“If motherhood was supposed to be easy, it wouldn’t have started with labor,” and to this beautiful quote I will add a word “pregnancy” as this tremendous journey takes a woman’s body through changes which can result in uncomfortable conditions. Although a very normal natural phenomena, yet an extraordinary journey. In this article we will discuss tips about diet during pregnancy.
Diet During Pregnancy
A Balanced Diet
Taking care of diet during pregnancy by taking balanced diet is an ideal way to give your baby a healthy head start in life. Other added benefit and the most important one is that it can make pregnancy comfortable and safer. Go for good food when you are eating for two.
Healthy diet during pregnancy can lead to:
- Baby being born with healthy weight.
- Promotes brain development.
- Decreases the risk of birth defects like spinal bifida.
For mum right diet during pregnancy can reduce and minimise the issues like
- Gestational diabetes
- morning sickness
- Preterm labor
Step By Step Diet Routine During Pregnancy
For a healthy diet during pregnancy:
- Eat better not a lot.
- Omit unsafe foods
- Don’t try to loose weight while pregnancy
- You do not need to eat for two
- Eat small frequent meals
- Don’t indulge in junk food
1.Weight Gain During Pregnancy
Recommendations for total weight gain during pregnancy by pregnancy BMI*
|Pregnancy BMI (kg/m2)||Category||Total weight gain range||Total weight gain range for pregnancy with twins|
|18.5-24.9||Normal weight||25-35 lbs||37-54 lbs|
|25.0-29.9||Overweight||15-25 lbs||31-50 lbs|
|> 30.0||Obese||11-20lbs||25-42 lbs|
*Weight Gain During Pregnancy: Reexamining the Guidelines, The Institute of Medicine of the National Academies, May 28, 2009.
Average weight gain distribution during pregnancy
|7.5 pounds||Average baby’s weight|
|7 pounds||Extra stored protein, fat and other nutrients|
|4 pounds||Extra blood|
|4 pounds||Other additional body fluids|
|2 pounds||Breast enlargement|
|2 pounds||Uterine enlargement|
|2 pounds||Amniotic fluid|
|1.5 pounds||The placenta|
*Source adapted from Institute of Medicine.
Weight gain during pregnancy is mainly due to baby growing, but mum’s body also store fat, making body ready to produce milk after baby is born. Abnormal weight gain can lead to complications. Expectant mum should eat sensibly by choosing healthy foods instead of foods with empty calories, later on which are easy to shed as well.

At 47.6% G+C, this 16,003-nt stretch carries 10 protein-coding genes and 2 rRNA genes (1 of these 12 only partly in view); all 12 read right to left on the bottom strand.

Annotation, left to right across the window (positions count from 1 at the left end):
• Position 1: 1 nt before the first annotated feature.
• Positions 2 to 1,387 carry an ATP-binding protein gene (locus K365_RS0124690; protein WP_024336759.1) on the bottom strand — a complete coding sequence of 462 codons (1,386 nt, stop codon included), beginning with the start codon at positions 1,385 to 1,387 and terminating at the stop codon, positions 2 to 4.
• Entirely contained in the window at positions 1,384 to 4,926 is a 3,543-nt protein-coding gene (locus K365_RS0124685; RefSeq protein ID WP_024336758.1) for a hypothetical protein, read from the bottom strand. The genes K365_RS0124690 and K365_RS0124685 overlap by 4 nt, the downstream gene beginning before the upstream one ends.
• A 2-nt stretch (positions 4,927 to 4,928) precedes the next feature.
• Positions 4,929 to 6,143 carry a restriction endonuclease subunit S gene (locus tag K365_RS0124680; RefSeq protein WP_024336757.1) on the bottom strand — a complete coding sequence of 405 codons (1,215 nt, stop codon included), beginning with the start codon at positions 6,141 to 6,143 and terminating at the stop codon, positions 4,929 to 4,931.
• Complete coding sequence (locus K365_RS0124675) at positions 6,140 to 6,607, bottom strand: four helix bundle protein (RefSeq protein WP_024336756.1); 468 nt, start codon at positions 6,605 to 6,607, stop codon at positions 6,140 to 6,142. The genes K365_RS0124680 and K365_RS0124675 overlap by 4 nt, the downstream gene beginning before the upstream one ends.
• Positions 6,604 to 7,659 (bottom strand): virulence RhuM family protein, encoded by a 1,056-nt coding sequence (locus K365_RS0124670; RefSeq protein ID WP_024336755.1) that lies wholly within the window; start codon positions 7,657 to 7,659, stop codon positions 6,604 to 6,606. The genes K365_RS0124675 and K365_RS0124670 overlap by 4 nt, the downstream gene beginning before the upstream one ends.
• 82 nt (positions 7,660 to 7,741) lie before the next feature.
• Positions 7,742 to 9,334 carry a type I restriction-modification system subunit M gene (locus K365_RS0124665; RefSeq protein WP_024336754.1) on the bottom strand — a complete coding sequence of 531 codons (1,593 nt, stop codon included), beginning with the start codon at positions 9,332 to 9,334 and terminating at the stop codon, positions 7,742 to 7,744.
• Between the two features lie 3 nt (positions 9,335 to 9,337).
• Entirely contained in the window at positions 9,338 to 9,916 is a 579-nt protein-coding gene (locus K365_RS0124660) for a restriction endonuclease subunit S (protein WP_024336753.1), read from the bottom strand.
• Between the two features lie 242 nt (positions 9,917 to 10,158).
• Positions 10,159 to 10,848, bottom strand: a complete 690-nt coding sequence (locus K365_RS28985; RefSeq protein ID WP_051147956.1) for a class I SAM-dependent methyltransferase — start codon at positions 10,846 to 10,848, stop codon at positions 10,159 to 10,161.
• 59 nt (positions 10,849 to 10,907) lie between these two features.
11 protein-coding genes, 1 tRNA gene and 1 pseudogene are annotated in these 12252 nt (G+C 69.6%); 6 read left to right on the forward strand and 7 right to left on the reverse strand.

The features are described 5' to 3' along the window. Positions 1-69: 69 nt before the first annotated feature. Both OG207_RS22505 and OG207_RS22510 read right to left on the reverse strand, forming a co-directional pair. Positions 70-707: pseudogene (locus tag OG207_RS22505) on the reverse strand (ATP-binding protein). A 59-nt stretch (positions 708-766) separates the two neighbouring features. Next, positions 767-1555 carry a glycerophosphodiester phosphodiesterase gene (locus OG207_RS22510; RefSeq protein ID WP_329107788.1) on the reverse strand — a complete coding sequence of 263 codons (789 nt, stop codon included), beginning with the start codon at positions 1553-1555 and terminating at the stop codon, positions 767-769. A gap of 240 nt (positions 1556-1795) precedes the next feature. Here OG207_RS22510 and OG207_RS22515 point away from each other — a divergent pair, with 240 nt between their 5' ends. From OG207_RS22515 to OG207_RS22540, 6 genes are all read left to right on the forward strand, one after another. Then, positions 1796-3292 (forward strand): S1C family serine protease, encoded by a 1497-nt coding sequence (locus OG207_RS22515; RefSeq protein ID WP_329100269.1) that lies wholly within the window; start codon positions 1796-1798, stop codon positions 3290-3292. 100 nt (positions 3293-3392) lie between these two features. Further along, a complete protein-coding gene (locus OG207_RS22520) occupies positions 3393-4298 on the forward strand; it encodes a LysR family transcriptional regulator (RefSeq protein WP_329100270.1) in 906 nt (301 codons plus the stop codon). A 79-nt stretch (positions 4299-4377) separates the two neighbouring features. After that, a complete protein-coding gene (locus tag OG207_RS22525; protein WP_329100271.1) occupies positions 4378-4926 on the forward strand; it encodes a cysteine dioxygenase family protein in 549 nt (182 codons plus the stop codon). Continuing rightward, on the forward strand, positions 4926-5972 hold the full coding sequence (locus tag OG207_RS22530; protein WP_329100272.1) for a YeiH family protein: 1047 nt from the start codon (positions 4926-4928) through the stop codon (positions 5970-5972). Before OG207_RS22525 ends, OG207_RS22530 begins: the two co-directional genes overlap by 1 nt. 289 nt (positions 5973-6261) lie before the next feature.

2. Lifestyle Changes
In addition to a balanced nutrition, women should change their lifestyle during pregnancy to achieve and perpetuate a salubrious pregnancy.
Researches have conclusions that associate use of Caffeine in pregnancy with spontaneous miscarriage. It should be taken less than 200mg/day.
Caffeine content in selected commercially available beverages (US Food and Drug Administration)
|Beverage||Caffeine content (mg)|
|Mountain Dew (12oz)||55|
|Diet Coke (12oz)||45|
|Coca-Cola Classic (12oz)||23|
*From US Food and Drug Administration.
Consumption of alcohol during pregnancy is strongly associated with the increased risk of abnormal fetal development and neurological abnormalities. It’s consumption should be reduced to less than 2 drinks/day.
Certain types of contact sports like rugby and sports with higher risk of falls for instance, downhill skiing, gymnastics, horseback riding are advised to be avoided during pregnancy. Regular moderate exercise is advised to reduce the incident of Gestational diabetes, keep the expectant mum active. Moderate exercise is also believed to be associated with ease in delivery.
3. What To Eat During Each Trimester
Iron-rich meals should be introduced which helps blood to move oxygen around the body. It’s vital in pregnancy, as blood volume increases.
During first trimester expecting mum do not need any additional calories. The diet routine should be focused on keeping energy levels up and proper development of the baby.
Folic acid supplements are a must during first 12 weeks of pregnancy as it helps in the prevention of spinal cord, neural tube and brain defects. Also add folic acid rich rich foods as well.
Morning sickness is main problems during first trimester.
- Take small and frequent meals.
- Savoury foods should be taken like bread, plain biscuits etc and
- Starchy foods like potatoes, pasta, rice porridge etc. To overcome a bit of symptoms of morning sickness.
- Keep a pack of plain biscuits on your side table for nibbling as you get up in the morning.
- Use fresh ginger in cooking and drink ginger tea a couple times during the day to minimise nausea..
- Minimal consumption of fatty foods as they are hard to digest.
Second trimester is regarded as best stage in pregnancy by most of the mums as nausea subsides. Magnified sense of smell and taste leads to food cravings or dislikes.Increase daily calorie intake by 300 to 350 calories per day.
Common problem during pregnancy is constipation which can be combated by focusing on whole grain foods and foods with high fiber content like fruits and vegetables.
Fluid intake should be atleast 1 ½ – 2 litres of water, herbal teas or juices (diluted).